Group cautions politicians on divisive politics

 Group of Concerned Kenya Initiative

From left: Group of Concerned Kenya Initiative (GCKI) members Florence Mpaayei, Lt Gen. (Rtd) Daniel Opande (chairman), Wilfred Kiboro and Maj-Gen (Rtd) Hezron Murunga address the media in Nairobi on January 25, 2022.


Photo credit: Jeff Angote | Nation Media Group

A group of eminent Kenyans has called on the national government to act fast to ensure a secure and peaceful political environment ahead of the August 9, 2022 General Election.

The group also challenged political leaders to commit to decent campaigns by shunning violence and divisive politics and to work towards free, fair and credible elections.

The Group of Concerned Kenyans Initiative (GCKI) warned that rising tensions and intolerance could trigger animosity among Kenyans.

GCKI chairperson Lieutenant General (retired) Daniel Opande said they were alarmed over increased cases of political intolerance and use of hate messages and incitement.

They warned that if the trend is not reversed it could spiral into violence, leading to loss of lives and property  as well as displacement of people.

He said various parts of the country had already experienced violent conflicts months before the official campaigning period.

Gen Opande called on the government to put in place robust early-warning and early-response mechanisms to avert conflict.

“Like in previous election years, there is an increase in use of hate messages and political incitement. In the recent past, we have experienced violence and conflicts in various parts of our country,” said Mr Opande.

“We categorically condemn these acts of violence, destruction of property and incitement. These spates of violence should not be condoned,” he added.

He said elections should provide Kenyans with an opportunity to exercise their democratic rights and freedoms without intimidation, coercion or manipulation.

Free, fair, transparent and credible elections

However, he pointed out, there have been incidents of political intolerance manifested in attempts to zone off certain parts of the country, which has the potential of balkanising the country along ethnic lines.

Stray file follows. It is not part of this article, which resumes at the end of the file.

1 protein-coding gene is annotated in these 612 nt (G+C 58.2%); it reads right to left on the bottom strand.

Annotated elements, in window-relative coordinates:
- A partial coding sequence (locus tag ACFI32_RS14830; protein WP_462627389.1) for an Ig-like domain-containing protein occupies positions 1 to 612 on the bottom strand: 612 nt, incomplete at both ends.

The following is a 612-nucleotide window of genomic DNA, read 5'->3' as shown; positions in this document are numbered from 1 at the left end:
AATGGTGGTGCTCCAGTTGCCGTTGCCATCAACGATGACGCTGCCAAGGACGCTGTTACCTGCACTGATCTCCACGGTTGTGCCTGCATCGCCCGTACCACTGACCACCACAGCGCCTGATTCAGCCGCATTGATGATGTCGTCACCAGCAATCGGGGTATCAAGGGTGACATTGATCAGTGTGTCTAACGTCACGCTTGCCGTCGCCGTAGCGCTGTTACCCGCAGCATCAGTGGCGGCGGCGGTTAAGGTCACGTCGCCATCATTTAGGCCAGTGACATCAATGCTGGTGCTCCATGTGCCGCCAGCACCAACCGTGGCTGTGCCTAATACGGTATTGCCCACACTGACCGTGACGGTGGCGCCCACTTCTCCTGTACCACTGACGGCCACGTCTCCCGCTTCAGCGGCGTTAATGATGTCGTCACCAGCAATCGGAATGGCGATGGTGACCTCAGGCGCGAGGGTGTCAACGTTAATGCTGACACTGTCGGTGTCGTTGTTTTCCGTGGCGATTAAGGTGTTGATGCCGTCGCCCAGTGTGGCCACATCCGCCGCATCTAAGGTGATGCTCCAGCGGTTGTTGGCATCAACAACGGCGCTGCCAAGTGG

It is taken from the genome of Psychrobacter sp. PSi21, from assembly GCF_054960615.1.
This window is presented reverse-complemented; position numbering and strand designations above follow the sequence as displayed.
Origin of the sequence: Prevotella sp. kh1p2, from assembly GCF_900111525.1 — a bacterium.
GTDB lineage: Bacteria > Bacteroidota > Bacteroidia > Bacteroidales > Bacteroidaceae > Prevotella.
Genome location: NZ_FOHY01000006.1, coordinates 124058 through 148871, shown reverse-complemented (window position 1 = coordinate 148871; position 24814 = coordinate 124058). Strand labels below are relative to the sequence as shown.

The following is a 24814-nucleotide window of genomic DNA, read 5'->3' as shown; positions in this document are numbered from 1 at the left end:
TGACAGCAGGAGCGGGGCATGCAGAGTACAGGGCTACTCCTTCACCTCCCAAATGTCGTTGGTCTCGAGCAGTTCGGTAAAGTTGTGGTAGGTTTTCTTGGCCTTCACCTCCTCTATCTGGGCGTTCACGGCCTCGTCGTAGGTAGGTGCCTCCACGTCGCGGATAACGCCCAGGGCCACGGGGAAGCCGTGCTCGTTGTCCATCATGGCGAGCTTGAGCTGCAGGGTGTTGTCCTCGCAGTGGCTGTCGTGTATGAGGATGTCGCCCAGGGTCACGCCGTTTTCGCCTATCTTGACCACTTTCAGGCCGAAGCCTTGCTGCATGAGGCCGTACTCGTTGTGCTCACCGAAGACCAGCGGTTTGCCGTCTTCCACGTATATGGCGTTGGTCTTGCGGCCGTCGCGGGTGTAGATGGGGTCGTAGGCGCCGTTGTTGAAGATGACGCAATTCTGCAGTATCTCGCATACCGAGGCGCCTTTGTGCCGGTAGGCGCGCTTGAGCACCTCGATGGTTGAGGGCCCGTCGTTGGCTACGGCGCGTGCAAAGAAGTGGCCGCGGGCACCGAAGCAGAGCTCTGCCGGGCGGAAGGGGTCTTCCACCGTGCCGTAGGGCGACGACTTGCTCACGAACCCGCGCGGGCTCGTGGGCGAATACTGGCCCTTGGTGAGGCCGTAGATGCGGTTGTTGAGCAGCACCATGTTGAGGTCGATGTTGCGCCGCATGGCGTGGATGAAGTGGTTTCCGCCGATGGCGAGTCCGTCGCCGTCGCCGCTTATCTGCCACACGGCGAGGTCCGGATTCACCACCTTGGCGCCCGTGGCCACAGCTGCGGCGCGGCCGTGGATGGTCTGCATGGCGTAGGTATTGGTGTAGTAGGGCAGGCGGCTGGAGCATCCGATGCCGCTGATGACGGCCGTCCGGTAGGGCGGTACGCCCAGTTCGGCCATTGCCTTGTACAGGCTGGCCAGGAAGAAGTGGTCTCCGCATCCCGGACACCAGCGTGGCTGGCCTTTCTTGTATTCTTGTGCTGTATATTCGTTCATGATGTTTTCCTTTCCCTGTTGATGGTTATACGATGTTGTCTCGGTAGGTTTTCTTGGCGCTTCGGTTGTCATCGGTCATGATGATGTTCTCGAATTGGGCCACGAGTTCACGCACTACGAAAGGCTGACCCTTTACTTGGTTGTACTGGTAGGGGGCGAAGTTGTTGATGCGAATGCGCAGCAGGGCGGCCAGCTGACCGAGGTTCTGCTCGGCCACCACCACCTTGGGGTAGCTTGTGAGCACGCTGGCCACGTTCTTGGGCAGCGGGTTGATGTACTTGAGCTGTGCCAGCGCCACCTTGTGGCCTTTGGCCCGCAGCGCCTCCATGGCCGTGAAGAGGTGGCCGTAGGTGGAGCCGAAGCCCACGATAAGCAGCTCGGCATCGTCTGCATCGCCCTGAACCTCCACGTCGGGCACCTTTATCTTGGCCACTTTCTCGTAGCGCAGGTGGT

“We should all say NO to this trend and allow all aspirants access to all parts of the country with no instances of stone-throwing, intimidation, name-calling and other negative innuendos,” said the chairperson.

For his part, GCKI Vice-Chairperson Wilfred Kiboro said “enough is enough” over the perennial cycles of electoral violence in the country.

Dr Kiboro added that leaders must stand up to be counted in promotion of peaceful, free, fair, transparent and credible elections.

“We are concerned about what is happening, with war drums having started being beaten. We owe it to ourselves as Kenyans to have a peaceful election. We should desist from name-calling and demonising people we differ with in opinion,” said Dr Kiboro.

The Nation Media Group Board chairperson urged political leaders to rise above partisan politics, embrace political decency and seek the support of their ‘constituents’ based on their political ideologies and not to divide people on grounds of religion, ethnicity or social status.

“For a progressive country like Kenya, the misfortune of previous electoral violence should not be repeated,” he said.

He also appealed to the media to disseminate factual information and news to foster peace and unity.

Ms Florence Mpaayei added that they would engage various stakeholders across the country in efforts to ensure a peaceful election.

“There is no office we will not visit for engagement to make our voice heard. We will go to the people and talk to them as we believe that dialogue is the best way to end political antagonism,” she said.

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